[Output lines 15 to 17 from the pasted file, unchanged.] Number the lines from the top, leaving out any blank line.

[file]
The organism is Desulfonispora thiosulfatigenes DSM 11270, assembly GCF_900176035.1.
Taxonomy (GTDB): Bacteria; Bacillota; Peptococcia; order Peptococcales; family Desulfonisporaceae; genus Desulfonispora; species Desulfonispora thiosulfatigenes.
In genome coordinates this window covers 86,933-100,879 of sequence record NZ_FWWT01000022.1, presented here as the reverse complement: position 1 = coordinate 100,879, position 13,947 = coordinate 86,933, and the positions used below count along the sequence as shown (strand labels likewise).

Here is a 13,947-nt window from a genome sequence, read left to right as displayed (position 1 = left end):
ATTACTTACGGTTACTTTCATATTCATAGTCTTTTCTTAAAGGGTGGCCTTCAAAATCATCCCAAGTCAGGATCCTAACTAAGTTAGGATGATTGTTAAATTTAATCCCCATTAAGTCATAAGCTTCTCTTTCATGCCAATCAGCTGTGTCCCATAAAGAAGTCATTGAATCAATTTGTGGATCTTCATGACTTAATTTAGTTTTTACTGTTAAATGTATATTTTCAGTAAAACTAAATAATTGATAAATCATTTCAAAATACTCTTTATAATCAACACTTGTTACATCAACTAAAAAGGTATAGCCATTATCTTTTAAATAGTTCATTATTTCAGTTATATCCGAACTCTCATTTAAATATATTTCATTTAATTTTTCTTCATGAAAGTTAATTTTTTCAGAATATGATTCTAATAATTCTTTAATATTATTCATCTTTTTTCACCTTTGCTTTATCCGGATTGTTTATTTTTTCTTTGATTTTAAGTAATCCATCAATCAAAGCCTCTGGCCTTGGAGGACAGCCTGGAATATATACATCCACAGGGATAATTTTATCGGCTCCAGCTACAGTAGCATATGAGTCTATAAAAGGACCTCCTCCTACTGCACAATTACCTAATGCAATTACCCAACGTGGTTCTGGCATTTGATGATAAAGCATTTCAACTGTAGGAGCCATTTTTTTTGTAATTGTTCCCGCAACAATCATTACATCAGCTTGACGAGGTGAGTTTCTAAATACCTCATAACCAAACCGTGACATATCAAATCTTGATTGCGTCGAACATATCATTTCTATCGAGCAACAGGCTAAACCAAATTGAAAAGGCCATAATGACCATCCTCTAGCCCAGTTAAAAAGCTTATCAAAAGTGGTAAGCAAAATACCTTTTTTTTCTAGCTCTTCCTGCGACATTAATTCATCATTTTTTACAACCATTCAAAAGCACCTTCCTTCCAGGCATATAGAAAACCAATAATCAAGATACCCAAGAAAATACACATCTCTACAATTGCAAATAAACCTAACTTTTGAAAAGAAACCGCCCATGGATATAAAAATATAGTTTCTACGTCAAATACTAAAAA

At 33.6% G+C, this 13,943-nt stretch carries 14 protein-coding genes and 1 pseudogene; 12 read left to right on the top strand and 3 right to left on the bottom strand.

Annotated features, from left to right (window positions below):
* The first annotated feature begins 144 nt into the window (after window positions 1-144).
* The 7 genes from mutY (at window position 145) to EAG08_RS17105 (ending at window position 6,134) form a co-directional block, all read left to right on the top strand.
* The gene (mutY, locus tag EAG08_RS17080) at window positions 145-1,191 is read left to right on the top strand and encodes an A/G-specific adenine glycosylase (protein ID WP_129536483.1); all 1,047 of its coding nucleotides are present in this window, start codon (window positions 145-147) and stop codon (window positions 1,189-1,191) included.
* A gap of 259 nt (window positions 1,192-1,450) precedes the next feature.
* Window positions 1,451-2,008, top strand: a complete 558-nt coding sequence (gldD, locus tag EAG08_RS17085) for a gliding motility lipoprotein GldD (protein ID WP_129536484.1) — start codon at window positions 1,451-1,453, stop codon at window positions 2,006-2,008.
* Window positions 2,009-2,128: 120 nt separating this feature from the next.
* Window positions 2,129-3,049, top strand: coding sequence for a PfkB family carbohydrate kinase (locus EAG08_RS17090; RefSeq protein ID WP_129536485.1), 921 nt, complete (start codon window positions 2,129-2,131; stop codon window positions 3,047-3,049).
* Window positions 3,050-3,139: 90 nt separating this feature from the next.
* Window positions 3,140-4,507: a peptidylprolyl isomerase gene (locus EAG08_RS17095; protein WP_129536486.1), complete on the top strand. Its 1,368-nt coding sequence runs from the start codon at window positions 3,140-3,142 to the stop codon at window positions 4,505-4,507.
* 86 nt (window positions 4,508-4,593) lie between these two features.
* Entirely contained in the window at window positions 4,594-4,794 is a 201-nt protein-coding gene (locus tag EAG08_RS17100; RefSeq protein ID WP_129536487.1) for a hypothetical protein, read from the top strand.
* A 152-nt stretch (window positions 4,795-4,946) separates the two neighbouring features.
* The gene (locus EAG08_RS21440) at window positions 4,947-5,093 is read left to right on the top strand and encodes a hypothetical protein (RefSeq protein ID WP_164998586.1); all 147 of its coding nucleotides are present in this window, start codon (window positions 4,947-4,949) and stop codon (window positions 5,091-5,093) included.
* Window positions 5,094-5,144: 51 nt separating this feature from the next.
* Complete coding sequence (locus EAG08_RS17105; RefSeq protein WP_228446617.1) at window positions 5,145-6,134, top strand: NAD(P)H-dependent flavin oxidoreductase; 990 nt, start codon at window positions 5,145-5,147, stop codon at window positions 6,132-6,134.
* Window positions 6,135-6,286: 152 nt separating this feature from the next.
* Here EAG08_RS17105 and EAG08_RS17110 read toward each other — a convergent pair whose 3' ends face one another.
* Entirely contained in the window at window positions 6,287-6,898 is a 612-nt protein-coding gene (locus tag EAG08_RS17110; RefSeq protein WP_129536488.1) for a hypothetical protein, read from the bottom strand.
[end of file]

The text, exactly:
* Window positions 3,050-3,139: 90 nt separating this feature from the next.
* Window positions 3,140-4,507: a peptidylprolyl isomerase gene (locus EAG08_RS17095; protein WP_129536486.1), complete on the top strand. Its 1,368-nt coding sequence runs from the start codon at window positions 3,140-3,142 to the stop codon at window positions 4,505-4,507.
* 86 nt (window positions 4,508-4,593) lie between these two features.